By Rubens Piovano, Director of the Italian Cultural Institute, Tripoli.
Tripoli, 28 March 2014:
“The people will be really . . .[restrict]free only when they put down the weapons from their hands and replace them with words”.
These words, spoken by Spanish poet Juan Carlos Mestre before reading one of his own poems at the Old British Consulate in Tripoli Old Town on Wednesday could be seen as encapsulating the ideas behind the international gathering “Poems and Cities” which started on March 22, and then was taken in a four-day tour around the west of Libya.
Drawn together by dynamic Libyan poet Ashur Etwebi, president of the Arknu Society for Arts and Literature, poets from USA, Spain, Italy and Greece accepted the challenge of coming to Libya to meet and talk with local Arabs and Amazigh poets in a tour of poetry readings deep inside the country.
Organized by Abougela Hassan Alakrmi, president of Jilani Tribshan Cultural Forum of Rujban, who granted the protection during the entire trip, the poetry caravan stopped first in Wefat (Jadu), where all the local authorities, dressed in traditional costumes, welcomed the artists against the backdrop of the old village ruins.
“It was a real surprise for me to find out that in such small places there are still so many people keen and eager about poetry, and perfectly capable of interpreting their poems with passion and reading them from memory,” said Luigi Ballerini, a former professor of Italian Literature at UCLA in Los Angeles and a renowned poet himself. He shared the stage with all the foreign and local poets.
Following an ancient route of camel caravans along the desert, the poets stopped at a water well in the middle of a fascinating and impressive nowhere to discuss – animatedly –about poetry festivals and strategies to foster the growth of this special form of art in Libya.
The discussion was led by Marie-Therese Valles-Bled, who has organised several poetry festivals and meetings in Europe, and by the Greek poet Anastassis Vistonitis, one of the organizers of the Athens World Poetry Festival. The Libyan authors exchanged ideas with all the invitees about ideas such as creating a poets’ circle, promoting poetry events and organisational know-how, fundraising, the selection of participants and relationships with local cultural authorities.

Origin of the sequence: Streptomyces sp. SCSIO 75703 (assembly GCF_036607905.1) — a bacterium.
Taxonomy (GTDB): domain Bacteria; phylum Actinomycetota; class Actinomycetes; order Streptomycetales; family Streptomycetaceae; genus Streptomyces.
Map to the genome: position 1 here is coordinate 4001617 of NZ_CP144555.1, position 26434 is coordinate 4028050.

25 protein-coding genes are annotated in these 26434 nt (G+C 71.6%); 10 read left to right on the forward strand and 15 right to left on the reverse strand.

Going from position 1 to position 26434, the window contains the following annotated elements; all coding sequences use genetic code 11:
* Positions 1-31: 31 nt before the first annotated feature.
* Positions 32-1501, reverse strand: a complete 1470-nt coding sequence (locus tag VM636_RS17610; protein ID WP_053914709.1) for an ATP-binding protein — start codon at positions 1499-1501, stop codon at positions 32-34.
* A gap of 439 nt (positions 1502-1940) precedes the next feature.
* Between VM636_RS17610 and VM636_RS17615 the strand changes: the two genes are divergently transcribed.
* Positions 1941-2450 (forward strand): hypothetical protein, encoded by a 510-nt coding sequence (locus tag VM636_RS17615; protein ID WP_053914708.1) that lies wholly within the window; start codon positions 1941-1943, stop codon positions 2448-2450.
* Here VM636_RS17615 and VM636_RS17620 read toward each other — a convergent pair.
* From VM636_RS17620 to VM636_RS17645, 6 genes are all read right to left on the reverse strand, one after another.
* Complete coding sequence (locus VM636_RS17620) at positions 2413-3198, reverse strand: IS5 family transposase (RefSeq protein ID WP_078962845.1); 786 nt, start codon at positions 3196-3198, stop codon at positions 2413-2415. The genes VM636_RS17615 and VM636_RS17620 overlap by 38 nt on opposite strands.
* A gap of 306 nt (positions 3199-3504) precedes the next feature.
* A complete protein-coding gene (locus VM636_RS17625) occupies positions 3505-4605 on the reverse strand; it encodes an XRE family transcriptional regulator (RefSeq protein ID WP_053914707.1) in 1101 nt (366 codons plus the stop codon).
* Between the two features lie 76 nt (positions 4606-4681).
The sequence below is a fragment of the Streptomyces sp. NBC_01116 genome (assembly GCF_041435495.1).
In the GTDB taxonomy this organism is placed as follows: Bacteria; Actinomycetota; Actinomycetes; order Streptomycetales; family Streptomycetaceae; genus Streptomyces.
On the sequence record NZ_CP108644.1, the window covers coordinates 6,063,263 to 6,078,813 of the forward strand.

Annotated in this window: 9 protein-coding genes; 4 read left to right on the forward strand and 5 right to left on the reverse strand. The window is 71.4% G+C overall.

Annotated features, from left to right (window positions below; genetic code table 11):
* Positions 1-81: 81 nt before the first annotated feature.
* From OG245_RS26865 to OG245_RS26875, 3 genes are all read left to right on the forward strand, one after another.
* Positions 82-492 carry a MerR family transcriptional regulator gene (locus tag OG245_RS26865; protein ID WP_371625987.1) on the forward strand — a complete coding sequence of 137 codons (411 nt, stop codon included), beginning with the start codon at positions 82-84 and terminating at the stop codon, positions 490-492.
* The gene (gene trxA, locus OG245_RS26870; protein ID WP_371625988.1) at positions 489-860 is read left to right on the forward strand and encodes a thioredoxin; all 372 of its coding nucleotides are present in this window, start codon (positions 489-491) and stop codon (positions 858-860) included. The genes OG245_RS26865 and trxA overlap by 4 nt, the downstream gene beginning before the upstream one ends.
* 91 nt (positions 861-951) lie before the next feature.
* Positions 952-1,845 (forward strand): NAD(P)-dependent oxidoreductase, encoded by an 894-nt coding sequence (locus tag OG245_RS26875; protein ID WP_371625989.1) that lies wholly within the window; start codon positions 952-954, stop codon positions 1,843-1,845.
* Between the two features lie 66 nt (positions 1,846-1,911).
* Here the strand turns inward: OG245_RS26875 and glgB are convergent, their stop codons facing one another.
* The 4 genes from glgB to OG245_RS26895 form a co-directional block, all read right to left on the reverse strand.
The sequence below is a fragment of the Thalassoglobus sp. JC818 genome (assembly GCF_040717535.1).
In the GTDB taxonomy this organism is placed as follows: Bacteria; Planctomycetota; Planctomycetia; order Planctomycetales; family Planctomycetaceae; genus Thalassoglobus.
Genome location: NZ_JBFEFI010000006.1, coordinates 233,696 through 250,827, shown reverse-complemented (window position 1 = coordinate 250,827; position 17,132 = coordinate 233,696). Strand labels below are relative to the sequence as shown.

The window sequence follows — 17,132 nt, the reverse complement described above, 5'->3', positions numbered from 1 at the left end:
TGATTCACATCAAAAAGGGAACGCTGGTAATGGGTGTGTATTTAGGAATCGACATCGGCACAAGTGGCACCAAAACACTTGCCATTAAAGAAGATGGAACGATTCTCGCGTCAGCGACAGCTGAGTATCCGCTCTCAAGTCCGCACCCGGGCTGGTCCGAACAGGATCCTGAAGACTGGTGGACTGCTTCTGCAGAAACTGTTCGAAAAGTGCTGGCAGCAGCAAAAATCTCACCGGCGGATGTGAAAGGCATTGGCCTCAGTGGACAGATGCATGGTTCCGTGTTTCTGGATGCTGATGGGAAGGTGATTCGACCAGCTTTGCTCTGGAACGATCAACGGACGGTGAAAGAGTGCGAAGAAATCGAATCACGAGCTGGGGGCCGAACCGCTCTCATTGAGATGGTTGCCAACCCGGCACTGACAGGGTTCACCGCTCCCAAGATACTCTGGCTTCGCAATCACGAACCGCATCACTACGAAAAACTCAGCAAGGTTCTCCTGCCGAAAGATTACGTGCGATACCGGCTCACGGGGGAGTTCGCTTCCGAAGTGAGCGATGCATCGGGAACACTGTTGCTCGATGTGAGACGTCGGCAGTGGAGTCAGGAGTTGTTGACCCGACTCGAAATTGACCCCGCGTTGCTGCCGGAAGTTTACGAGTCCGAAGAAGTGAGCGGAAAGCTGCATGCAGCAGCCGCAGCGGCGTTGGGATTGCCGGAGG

Then there were readings at the Qa’at Ashuhada in Ghadames, the local cultural centre, where Arab women’s voices were also heard along with the works of Musa Hream, the Deputy Minister of Culture of Libya, and Salah Engab, both representatives of the Amazigh poetry. The Arabic translation of the poems presented in different languages was read with a very deep and very professional voice throughout the tour by Libya’s ambassador in Spain, Mohammed Alfaqeeh Saleh.
After a moving stop at the Cultural Center of Nalut, where the sacrifices of the heroes of the revolution were commemorated, several local poets joined their passionate recitations to those of prize-winner Tom Sleigh from Brooklyn, New York, and to the elegant but sharp words of painter, musician and poet Mestre. There was also innovative and stimulating use of language by Luigi Ballerini and the powerful presence of Anastassis Vistonitis who, after reciting poems, read the first ten lines of the Homer’s Odyssey in three different versions – prose, metric and full poetry with pauses.
Libya is mentioned in the epic poem as a rich land where the lambs had horns as soon as they were born, where sheep gave three times a year and no shepherd ever went short of milk, meat or cheese. It was the land of the “Lotus-eaters”.
The tour was organised by the Italian Cultural Institute with the financial support of the European Union as part of the series “Libya meets Europe”. It again showed Libyans’ eagerness for culture after 42 year of isolation under the previous regime.
EU funding in this field is aimed at providing Libyans of all generations with the chance to link up their own thoughts and ideas with cultural stimuli from abroad and in doing so strengthen their own roots and cultural identity.
The packed house of the Old British Consulate on Wednesday, attended by the Italian and the British ambassadors and EU representatives, made a successful and joyous conclusion for this brave adventure which somehow made a little bit of history, having brought poets with very strong personalities from all over the world to the interior places of the new Libya. It demonstrated that poetry is always an essential tool to open minds and express freedom.